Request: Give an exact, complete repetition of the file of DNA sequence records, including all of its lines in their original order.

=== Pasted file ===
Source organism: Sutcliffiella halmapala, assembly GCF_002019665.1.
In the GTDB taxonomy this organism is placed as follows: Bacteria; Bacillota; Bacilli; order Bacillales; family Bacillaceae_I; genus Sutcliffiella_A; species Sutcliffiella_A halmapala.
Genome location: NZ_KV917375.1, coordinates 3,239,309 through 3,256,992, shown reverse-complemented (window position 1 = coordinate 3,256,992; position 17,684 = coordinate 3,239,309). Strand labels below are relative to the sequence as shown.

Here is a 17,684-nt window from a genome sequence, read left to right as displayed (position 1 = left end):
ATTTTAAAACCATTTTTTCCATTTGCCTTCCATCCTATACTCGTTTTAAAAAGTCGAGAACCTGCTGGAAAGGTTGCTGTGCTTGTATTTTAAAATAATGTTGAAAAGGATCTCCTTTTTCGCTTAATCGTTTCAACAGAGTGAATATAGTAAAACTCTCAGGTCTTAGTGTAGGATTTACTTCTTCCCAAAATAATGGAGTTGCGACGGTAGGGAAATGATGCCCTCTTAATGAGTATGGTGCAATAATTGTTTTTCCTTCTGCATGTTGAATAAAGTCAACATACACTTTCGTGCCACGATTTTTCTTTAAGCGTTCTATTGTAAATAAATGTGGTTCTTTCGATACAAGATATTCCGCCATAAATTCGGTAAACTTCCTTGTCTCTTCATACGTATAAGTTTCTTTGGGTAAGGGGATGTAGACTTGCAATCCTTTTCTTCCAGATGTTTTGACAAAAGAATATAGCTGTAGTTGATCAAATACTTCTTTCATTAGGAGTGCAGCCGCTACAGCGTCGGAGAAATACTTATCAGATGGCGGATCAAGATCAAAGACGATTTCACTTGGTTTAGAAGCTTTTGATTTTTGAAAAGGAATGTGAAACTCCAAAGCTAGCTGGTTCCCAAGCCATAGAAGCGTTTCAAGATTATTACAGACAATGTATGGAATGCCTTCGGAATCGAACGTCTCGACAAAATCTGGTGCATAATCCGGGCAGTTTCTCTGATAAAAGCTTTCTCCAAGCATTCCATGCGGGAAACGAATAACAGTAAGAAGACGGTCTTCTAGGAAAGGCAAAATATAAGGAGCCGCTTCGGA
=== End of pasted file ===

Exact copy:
Source organism: Sutcliffiella halmapala, assembly GCF_002019665.1.
In the GTDB taxonomy this organism is placed as follows: Bacteria; Bacillota; Bacilli; order Bacillales; family Bacillaceae_I; genus Sutcliffiella_A; species Sutcliffiella_A halmapala.
Genome location: NZ_KV917375.1, coordinates 3,239,309 through 3,256,992, shown reverse-complemented (window position 1 = coordinate 3,256,992; position 17,684 = coordinate 3,239,309). Strand labels below are relative to the sequence as shown.

Here is a 17,684-nt window from a genome sequence, read left to right as displayed (position 1 = left end):
ATTTTAAAACCATTTTTTCCATTTGCCTTCCATCCTATACTCGTTTTAAAAAGTCGAGAACCTGCTGGAAAGGTTGCTGTGCTTGTATTTTAAAATAATGTTGAAAAGGATCTCCTTTTTCGCTTAATCGTTTCAACAGAGTGAATATAGTAAAACTCTCAGGTCTTAGTGTAGGATTTACTTCTTCCCAAAATAATGGAGTTGCGACGGTAGGGAAATGATGCCCTCTTAATGAGTATGGTGCAATAATTGTTTTTCCTTCTGCATGTTGAATAAAGTCAACATACACTTTCGTGCCACGATTTTTCTTTAAGCGTTCTATTGTAAATAAATGTGGTTCTTTCGATACAAGATATTCCGCCATAAATTCGGTAAACTTCCTTGTCTCTTCATACGTATAAGTTTCTTTGGGTAAGGGGATGTAGACTTGCAATCCTTTTCTTCCAGATGTTTTGACAAAAGAATATAGCTGTAGTTGATCAAATACTTCTTTCATTAGGAGTGCAGCCGCTACAGCGTCGGAGAAATACTTATCAGATGGCGGATCAAGATCAAAGACGATTTCACTTGGTTTAGAAGCTTTTGATTTTTGAAAAGGAATGTGAAACTCCAAAGCTAGCTGGTTCCCAAGCCATAGAAGCGTTTCAAGATTATTACAGACAATGTATGGAATGCCTTCGGAATCGAACGTCTCGACAAAATCTGGTGCATAATCCGGGCAGTTTCTCTGATAAAAGCTTTCTCCAAGCATTCCATGCGGGAAACGAATAACAGTAAGAAGACGGTCTTCTAGGAAAGGCAAAATATAAGGAGCCGCTTCGGA